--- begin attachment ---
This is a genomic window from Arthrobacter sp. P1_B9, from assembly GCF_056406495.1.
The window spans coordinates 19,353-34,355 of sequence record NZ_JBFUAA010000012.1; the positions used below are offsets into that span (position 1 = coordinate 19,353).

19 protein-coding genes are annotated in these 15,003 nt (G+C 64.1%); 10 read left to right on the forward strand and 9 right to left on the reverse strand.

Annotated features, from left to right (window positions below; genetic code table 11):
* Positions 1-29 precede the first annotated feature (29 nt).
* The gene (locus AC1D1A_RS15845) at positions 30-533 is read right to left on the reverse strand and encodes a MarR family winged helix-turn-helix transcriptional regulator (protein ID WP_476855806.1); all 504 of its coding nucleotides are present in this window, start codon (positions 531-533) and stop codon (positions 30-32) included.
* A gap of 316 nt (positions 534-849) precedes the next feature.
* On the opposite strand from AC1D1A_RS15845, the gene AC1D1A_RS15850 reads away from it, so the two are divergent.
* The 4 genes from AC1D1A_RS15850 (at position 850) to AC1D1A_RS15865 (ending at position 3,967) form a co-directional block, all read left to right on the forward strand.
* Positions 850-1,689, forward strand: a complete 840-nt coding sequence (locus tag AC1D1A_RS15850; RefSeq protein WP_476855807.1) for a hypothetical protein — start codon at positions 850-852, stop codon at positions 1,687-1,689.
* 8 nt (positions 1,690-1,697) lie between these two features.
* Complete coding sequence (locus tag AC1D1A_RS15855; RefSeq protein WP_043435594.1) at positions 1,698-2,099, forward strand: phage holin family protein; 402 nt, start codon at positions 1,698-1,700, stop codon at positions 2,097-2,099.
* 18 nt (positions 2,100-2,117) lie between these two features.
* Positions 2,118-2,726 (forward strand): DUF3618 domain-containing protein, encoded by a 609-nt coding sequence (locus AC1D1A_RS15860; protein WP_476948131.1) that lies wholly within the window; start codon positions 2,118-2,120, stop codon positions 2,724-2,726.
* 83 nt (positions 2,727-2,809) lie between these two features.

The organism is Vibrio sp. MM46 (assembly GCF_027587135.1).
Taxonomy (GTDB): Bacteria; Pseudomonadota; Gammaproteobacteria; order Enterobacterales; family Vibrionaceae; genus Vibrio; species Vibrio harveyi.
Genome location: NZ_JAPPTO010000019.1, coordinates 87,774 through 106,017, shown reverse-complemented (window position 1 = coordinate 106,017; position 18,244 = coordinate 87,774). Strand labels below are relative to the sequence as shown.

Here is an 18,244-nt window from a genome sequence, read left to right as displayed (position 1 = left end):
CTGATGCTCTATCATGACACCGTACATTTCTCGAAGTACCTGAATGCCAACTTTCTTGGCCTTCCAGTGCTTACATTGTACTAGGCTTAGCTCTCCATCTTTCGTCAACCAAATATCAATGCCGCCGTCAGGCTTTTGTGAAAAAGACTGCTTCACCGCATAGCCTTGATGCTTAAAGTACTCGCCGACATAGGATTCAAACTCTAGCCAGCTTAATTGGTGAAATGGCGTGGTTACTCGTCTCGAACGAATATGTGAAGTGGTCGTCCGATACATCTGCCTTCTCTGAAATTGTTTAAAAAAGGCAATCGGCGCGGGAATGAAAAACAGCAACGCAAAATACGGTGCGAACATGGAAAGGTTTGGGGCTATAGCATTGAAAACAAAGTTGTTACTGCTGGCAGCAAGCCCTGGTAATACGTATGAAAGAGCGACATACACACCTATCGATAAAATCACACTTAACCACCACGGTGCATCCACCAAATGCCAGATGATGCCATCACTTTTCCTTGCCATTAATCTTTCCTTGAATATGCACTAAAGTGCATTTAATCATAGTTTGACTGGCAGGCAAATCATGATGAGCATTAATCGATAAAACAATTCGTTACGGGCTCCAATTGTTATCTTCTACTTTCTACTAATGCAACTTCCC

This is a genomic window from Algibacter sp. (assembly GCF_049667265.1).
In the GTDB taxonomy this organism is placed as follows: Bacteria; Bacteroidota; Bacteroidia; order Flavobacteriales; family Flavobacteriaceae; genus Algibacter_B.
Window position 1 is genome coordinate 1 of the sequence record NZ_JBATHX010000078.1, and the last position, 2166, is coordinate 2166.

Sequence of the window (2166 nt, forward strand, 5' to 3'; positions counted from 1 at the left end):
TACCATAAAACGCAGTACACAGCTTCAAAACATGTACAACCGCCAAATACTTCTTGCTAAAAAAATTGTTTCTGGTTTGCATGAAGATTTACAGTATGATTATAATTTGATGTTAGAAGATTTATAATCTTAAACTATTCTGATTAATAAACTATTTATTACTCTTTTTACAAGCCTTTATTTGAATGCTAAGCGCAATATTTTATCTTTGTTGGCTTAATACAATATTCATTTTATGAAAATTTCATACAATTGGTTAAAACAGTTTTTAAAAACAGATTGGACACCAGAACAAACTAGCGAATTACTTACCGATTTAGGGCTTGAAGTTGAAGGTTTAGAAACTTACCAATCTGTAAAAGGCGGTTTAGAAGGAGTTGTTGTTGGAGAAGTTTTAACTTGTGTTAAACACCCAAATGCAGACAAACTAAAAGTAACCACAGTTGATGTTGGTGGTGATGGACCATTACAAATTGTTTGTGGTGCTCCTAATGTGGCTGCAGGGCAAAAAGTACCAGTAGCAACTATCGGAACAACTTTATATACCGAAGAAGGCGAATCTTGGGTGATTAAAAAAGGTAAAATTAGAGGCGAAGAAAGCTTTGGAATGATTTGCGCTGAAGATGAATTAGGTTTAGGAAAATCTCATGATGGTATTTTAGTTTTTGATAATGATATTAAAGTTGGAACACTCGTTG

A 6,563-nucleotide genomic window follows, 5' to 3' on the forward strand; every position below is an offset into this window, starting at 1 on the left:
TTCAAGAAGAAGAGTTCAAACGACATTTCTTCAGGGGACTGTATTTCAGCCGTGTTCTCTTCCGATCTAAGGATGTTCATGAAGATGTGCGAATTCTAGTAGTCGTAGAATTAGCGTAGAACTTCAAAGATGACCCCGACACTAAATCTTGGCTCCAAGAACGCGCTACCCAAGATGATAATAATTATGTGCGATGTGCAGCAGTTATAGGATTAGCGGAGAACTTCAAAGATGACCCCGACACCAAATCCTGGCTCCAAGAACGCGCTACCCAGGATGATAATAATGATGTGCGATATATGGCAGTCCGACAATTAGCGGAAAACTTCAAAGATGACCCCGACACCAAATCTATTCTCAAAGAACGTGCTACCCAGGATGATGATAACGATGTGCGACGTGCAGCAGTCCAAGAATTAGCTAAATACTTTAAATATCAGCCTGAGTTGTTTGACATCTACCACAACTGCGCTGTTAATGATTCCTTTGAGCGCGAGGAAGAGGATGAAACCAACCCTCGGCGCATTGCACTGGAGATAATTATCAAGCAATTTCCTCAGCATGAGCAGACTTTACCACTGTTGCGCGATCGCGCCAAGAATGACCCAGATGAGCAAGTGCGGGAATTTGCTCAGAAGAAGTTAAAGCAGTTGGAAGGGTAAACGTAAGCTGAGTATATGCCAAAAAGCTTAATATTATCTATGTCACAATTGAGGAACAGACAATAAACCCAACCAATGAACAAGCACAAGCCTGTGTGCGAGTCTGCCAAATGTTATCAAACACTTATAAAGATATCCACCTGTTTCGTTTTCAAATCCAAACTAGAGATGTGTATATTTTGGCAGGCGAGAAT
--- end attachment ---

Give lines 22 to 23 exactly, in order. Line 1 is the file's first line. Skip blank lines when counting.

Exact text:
In the GTDB taxonomy this organism is placed as follows: Bacteria; Bacteroidota; Bacteroidia; order Flavobacteriales; family Flavobacteriaceae; genus Algibacter_B.
Window position 1 is genome coordinate 1 of the sequence record NZ_JBATHX010000078.1, and the last position, 2166, is coordinate 2166.